• kafka-console-consumer.sh can be used to consume messages. Issue the following command to consume the messages created in the previous step. Again update the zookeeper url and the bootstrap-server url to the local environment.

    ./bin/kafka-console-consumer.sh --topic sampleTopic \
    --zookeeper 192.168.88.219:2181/kafka \
    --bootstrap-server bigdata-one.example:9092 --from-beginning
    
  • for further details on the above examples refer to http://kafka.apache.org/090/documentation.html#quickstart_createtopic

  • note that you'll find Kafka's log directory on the hosting machines, if the Marathon setup from above has been used. checkout: /var/lib/bde/kafka-logs/ where there will be a directory like sampleTopic-{integer} depending on the partition the host has been assigned.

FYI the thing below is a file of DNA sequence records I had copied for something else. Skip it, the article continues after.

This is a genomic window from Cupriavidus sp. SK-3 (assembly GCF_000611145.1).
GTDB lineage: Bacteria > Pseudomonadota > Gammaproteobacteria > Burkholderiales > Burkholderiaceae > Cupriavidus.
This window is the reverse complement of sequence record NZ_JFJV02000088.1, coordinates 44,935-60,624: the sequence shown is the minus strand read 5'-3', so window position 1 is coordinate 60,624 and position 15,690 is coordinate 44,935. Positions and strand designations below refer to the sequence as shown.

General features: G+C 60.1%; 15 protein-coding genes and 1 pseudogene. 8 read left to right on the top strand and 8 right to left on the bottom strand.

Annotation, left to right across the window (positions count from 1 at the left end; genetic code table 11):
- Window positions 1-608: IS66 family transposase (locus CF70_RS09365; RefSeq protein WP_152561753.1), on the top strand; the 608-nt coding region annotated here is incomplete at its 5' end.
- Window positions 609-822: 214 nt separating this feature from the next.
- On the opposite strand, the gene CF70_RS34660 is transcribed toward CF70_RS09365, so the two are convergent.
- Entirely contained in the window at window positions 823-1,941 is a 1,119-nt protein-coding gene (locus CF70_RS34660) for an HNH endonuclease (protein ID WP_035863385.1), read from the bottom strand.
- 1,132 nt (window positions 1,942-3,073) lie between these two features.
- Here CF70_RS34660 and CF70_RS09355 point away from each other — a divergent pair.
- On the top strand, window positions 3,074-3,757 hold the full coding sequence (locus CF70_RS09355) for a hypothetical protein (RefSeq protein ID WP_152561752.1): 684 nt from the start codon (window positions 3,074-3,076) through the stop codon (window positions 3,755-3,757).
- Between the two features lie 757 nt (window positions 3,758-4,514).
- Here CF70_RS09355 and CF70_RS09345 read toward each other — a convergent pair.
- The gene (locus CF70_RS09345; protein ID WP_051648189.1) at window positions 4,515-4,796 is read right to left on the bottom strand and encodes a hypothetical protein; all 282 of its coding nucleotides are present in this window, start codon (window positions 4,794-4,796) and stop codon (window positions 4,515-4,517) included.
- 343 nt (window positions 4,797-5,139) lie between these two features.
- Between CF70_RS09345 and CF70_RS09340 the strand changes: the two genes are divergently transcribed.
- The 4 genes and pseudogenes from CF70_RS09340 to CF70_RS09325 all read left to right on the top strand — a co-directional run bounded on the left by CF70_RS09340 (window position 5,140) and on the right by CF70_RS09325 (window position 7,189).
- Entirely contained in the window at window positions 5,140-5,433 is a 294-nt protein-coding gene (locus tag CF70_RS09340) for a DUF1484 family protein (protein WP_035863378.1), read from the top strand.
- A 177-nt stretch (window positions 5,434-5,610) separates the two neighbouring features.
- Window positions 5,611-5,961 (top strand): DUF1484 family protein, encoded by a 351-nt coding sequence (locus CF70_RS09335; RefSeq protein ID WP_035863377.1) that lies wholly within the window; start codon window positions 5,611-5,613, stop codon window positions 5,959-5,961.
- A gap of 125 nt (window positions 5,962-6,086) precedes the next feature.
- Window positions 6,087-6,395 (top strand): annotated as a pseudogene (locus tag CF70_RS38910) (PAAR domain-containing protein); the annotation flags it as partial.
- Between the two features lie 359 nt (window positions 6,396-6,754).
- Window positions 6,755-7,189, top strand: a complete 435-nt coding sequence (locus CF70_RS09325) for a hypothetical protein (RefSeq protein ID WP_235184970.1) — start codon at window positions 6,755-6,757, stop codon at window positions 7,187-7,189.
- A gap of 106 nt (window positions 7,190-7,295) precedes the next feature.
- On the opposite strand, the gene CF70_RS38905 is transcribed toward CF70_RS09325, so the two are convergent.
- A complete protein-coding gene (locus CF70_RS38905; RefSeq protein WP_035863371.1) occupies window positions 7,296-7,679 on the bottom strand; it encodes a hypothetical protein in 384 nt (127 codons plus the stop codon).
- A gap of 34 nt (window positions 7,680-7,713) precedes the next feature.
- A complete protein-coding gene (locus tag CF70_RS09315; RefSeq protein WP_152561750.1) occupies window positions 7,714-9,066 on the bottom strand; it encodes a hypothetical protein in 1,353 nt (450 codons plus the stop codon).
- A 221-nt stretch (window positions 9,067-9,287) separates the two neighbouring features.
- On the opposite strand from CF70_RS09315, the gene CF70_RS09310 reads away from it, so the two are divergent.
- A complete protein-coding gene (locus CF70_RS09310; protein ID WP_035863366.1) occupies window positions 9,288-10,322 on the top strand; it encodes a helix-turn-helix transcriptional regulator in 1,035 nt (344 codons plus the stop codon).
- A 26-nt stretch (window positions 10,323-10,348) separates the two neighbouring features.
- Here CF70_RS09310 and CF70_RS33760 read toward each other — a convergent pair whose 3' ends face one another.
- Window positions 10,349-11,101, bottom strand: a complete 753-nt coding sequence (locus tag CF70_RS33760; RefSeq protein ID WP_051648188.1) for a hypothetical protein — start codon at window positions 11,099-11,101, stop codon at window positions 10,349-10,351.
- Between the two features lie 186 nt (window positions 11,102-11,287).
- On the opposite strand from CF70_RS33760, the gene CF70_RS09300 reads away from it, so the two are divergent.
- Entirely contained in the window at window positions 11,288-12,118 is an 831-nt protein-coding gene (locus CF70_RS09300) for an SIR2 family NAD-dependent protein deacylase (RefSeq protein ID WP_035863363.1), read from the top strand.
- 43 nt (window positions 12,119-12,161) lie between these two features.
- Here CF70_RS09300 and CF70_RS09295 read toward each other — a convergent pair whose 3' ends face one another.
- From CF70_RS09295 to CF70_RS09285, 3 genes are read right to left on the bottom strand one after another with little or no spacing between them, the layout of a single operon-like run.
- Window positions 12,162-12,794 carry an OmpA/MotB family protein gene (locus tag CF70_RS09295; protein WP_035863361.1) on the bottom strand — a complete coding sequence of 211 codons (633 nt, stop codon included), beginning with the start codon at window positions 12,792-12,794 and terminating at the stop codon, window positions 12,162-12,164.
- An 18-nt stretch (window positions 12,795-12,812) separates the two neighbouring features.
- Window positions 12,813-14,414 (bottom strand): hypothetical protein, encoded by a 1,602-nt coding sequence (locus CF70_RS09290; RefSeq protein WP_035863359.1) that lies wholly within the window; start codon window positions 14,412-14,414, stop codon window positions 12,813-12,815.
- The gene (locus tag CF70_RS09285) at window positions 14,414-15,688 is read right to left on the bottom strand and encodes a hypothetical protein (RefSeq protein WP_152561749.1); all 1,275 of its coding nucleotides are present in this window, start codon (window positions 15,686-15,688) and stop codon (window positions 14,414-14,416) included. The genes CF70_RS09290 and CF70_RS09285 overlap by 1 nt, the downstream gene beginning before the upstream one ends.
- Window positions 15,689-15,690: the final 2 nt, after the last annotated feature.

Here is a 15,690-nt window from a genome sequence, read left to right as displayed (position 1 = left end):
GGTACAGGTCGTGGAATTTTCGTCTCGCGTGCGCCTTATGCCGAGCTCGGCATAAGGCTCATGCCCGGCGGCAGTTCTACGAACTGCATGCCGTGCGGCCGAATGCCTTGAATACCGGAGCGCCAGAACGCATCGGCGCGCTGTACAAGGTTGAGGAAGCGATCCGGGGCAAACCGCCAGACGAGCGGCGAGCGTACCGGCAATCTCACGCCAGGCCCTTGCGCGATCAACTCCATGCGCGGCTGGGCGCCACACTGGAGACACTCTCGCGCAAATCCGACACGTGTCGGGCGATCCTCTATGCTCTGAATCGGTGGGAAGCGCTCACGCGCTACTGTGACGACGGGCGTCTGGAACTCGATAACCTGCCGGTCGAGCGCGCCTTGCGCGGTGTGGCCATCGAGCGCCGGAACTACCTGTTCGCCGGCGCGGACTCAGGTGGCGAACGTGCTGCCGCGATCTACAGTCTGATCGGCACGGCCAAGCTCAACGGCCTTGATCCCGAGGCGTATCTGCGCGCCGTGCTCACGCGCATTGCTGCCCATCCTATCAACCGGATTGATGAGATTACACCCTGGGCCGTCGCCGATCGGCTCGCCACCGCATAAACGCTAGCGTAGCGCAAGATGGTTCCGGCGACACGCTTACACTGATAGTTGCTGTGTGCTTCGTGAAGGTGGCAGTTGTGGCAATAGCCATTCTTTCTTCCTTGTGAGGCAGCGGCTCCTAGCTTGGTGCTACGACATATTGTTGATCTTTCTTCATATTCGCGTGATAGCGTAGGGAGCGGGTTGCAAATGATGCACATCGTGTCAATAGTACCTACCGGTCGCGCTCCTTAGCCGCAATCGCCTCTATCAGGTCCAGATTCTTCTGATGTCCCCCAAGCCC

To run the Kafka Image on the BDE Platform:

  • To run easily integrated with the BDE Platform this image provides the possibility to startup Apache Kafka and create a Kafka topic (in case it doesn't exist) using json config files.
  • These json files correspond to the many options that are available from Apache Kafka and are translated to Apache Kafka shell commands on the fly.
  • To run the Apache Kafka image using the BDE Platform, it is necessary to extend this image, adding to json files (see below) to the /config directory.

    • The Dockerfile

      FROM bde2020/kafka
      ADD kafka-startup.json /config/
      ADD kafka-init.json /config/
      
    • The kafka-startup.json (example, note that it is possible to override any option using the below template)

      [
      {
       "sh":"/app/bin/kafka-server-start.sh",
       "./config/server.properties":"",
       "--override":"-Djava.net.preferIPv4Stack=true",
       "--override":"zookeeper.connect=192.168.88.219:2181,192.168.88.220:2181,192.168.88.221:2181/kafka"
      }
      ]
      
    • The kafka-init.json (example, the options are dependent on the use case)

      [
      {
       "sh":"/app/bin/kafka-topics.sh",